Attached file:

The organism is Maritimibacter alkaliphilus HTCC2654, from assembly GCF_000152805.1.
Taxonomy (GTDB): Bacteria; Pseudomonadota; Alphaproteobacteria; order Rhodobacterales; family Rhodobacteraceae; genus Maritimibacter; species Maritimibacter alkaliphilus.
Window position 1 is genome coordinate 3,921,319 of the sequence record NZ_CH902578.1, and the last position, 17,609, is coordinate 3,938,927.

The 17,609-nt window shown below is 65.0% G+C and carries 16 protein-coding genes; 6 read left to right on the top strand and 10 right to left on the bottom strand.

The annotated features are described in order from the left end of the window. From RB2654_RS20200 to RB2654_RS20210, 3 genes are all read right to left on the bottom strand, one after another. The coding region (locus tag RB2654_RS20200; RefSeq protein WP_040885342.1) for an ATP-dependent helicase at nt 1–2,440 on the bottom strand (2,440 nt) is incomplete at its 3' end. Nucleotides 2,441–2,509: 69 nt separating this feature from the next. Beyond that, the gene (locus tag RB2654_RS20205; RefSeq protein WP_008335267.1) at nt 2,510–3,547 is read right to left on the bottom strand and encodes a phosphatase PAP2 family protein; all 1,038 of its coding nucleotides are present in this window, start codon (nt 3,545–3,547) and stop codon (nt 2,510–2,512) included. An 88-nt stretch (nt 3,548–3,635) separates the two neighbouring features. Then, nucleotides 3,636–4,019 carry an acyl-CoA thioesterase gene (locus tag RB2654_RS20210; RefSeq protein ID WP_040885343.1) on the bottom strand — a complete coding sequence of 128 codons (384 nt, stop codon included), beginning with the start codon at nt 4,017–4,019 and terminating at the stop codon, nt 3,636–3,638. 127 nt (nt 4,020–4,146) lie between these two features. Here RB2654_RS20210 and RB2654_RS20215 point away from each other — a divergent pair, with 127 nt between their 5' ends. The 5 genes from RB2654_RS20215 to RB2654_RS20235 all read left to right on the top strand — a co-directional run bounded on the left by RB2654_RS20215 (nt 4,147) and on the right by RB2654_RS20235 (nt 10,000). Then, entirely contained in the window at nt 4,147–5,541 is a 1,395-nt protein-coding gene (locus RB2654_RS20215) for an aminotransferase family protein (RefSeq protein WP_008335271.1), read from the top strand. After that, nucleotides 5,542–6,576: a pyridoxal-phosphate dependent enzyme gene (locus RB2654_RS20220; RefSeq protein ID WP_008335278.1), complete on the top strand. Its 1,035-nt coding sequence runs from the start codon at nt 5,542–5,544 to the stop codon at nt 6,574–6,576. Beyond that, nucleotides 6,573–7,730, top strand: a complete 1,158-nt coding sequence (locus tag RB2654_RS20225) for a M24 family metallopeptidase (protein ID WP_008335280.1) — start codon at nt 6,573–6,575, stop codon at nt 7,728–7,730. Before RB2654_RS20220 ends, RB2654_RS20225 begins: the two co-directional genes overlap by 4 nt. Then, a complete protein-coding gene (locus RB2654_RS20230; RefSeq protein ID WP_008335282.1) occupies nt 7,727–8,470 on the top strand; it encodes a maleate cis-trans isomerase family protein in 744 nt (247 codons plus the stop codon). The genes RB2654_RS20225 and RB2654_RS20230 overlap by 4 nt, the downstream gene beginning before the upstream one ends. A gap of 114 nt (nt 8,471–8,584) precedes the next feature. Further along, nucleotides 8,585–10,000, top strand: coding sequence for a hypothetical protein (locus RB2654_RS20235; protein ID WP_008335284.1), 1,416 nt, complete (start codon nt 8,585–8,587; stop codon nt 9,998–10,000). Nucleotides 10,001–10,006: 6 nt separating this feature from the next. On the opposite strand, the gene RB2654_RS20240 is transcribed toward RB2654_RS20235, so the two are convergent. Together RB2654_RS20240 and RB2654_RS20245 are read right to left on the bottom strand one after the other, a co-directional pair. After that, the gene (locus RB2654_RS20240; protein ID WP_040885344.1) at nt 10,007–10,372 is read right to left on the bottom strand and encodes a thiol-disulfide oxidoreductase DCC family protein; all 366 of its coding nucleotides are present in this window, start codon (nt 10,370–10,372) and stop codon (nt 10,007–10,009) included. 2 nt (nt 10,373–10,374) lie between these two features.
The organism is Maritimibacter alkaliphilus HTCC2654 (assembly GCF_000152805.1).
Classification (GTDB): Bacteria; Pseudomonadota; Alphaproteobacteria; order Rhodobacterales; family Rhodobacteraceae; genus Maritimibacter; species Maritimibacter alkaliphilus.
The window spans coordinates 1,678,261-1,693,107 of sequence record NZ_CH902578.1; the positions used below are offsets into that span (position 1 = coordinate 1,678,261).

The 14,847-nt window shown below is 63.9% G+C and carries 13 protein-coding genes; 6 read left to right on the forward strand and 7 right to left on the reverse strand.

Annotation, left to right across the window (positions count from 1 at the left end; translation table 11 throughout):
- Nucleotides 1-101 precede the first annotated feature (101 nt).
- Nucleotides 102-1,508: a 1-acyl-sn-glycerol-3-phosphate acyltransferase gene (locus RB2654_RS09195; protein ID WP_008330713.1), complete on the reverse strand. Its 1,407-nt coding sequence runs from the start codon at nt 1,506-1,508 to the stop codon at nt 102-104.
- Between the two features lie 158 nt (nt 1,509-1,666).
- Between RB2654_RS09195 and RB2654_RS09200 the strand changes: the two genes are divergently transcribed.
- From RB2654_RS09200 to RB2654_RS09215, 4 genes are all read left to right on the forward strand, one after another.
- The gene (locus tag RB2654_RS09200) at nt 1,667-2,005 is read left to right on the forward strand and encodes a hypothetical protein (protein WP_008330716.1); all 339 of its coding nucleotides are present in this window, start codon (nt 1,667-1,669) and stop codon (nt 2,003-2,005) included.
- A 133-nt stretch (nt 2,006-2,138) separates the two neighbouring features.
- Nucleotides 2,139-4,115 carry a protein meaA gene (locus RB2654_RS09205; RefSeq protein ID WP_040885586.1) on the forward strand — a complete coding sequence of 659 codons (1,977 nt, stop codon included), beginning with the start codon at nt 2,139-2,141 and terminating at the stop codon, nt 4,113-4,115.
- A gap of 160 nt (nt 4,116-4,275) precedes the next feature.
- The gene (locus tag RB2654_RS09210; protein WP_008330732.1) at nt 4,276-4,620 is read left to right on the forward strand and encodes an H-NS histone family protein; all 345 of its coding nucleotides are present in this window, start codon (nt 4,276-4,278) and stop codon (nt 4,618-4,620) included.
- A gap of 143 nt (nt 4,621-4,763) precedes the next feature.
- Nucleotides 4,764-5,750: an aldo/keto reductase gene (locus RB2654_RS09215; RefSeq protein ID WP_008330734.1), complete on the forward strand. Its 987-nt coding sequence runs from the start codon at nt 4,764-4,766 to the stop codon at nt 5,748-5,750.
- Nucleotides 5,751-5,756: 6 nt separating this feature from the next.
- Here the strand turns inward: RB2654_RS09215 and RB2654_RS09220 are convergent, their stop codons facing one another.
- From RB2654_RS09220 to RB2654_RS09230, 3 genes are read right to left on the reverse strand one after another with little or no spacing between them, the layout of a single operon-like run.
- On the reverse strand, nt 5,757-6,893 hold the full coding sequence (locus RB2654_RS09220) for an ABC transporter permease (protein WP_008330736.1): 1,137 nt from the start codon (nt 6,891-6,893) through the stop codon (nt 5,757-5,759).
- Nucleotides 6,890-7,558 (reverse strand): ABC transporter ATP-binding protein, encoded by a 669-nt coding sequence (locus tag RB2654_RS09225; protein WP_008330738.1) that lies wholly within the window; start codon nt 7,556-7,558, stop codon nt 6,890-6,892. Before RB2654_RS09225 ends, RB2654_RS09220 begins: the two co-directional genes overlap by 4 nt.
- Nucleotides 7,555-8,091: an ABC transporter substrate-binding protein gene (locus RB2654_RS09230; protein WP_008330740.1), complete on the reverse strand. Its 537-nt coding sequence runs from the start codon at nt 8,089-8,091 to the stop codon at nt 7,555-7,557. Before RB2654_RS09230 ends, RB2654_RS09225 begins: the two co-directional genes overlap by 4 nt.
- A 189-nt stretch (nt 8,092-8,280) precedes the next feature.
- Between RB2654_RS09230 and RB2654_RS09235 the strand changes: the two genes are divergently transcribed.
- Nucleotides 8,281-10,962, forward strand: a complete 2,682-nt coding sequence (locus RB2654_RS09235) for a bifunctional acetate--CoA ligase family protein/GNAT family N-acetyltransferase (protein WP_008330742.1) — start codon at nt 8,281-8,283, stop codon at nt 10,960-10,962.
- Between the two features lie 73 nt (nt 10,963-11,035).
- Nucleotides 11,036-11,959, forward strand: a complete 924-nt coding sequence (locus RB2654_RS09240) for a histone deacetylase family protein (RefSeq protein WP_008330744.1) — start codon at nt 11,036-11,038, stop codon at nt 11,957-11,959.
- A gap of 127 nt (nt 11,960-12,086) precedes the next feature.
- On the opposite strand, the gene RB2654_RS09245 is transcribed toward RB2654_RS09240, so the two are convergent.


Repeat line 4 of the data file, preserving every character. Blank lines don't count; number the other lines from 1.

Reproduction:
The 17,609-nt window shown below is 65.0% G+C and carries 16 protein-coding genes; 6 read left to right on the top strand and 10 right to left on the bottom strand.